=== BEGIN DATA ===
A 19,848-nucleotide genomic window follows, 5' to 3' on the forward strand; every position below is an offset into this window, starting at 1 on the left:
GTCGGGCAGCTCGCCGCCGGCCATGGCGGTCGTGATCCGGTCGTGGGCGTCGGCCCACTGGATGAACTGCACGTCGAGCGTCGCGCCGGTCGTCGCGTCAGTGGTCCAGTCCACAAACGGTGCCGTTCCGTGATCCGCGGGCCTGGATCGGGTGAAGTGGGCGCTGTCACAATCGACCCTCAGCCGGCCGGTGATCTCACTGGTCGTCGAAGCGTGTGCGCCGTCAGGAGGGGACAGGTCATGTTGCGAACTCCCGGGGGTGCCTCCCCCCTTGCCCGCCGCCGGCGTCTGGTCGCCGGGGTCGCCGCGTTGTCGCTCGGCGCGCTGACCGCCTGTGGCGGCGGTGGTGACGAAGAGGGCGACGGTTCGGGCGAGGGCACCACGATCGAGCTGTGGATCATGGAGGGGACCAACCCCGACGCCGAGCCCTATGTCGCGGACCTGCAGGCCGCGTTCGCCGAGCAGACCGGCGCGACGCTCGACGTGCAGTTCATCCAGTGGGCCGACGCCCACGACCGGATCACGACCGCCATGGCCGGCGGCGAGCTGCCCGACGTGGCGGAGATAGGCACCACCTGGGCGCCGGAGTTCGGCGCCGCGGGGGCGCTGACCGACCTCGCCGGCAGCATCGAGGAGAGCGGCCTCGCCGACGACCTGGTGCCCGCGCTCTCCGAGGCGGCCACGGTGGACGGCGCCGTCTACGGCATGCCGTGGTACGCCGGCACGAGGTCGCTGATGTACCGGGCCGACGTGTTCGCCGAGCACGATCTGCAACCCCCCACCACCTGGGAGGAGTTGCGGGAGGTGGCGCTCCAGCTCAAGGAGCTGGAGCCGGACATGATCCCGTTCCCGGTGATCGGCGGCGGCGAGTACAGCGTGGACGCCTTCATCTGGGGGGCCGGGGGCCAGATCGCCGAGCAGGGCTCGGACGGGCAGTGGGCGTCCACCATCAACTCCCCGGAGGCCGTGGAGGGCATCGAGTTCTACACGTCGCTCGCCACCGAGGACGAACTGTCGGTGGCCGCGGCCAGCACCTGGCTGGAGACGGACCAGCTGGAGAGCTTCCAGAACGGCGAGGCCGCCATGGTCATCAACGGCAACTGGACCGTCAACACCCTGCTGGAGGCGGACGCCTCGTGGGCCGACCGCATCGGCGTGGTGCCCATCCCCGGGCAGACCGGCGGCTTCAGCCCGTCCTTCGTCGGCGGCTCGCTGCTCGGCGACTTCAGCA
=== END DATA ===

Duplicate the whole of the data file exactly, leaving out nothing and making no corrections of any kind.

A 19,848-nucleotide genomic window follows, 5' to 3' on the forward strand; every position below is an offset into this window, starting at 1 on the left:
GTCGGGCAGCTCGCCGCCGGCCATGGCGGTCGTGATCCGGTCGTGGGCGTCGGCCCACTGGATGAACTGCACGTCGAGCGTCGCGCCGGTCGTCGCGTCAGTGGTCCAGTCCACAAACGGTGCCGTTCCGTGATCCGCGGGCCTGGATCGGGTGAAGTGGGCGCTGTCACAATCGACCCTCAGCCGGCCGGTGATCTCACTGGTCGTCGAAGCGTGTGCGCCGTCAGGAGGGGACAGGTCATGTTGCGAACTCCCGGGGGTGCCTCCCCCCTTGCCCGCCGCCGGCGTCTGGTCGCCGGGGTCGCCGCGTTGTCGCTCGGCGCGCTGACCGCCTGTGGCGGCGGTGGTGACGAAGAGGGCGACGGTTCGGGCGAGGGCACCACGATCGAGCTGTGGATCATGGAGGGGACCAACCCCGACGCCGAGCCCTATGTCGCGGACCTGCAGGCCGCGTTCGCCGAGCAGACCGGCGCGACGCTCGACGTGCAGTTCATCCAGTGGGCCGACGCCCACGACCGGATCACGACCGCCATGGCCGGCGGCGAGCTGCCCGACGTGGCGGAGATAGGCACCACCTGGGCGCCGGAGTTCGGCGCCGCGGGGGCGCTGACCGACCTCGCCGGCAGCATCGAGGAGAGCGGCCTCGCCGACGACCTGGTGCCCGCGCTCTCCGAGGCGGCCACGGTGGACGGCGCCGTCTACGGCATGCCGTGGTACGCCGGCACGAGGTCGCTGATGTACCGGGCCGACGTGTTCGCCGAGCACGATCTGCAACCCCCCACCACCTGGGAGGAGTTGCGGGAGGTGGCGCTCCAGCTCAAGGAGCTGGAGCCGGACATGATCCCGTTCCCGGTGATCGGCGGCGGCGAGTACAGCGTGGACGCCTTCATCTGGGGGGCCGGGGGCCAGATCGCCGAGCAGGGCTCGGACGGGCAGTGGGCGTCCACCATCAACTCCCCGGAGGCCGTGGAGGGCATCGAGTTCTACACGTCGCTCGCCACCGAGGACGAACTGTCGGTGGCCGCGGCCAGCACCTGGCTGGAGACGGACCAGCTGGAGAGCTTCCAGAACGGCGAGGCCGCCATGGTCATCAACGGCAACTGGACCGTCAACACCCTGCTGGAGGCGGACGCCTCGTGGGCCGACCGCATCGGCGTGGTGCCCATCCCCGGGCAGACCGGCGGCTTCAGCCCGTCCTTCGTCGGCGGCTCGCTGCTCGGCGACTTCAGCA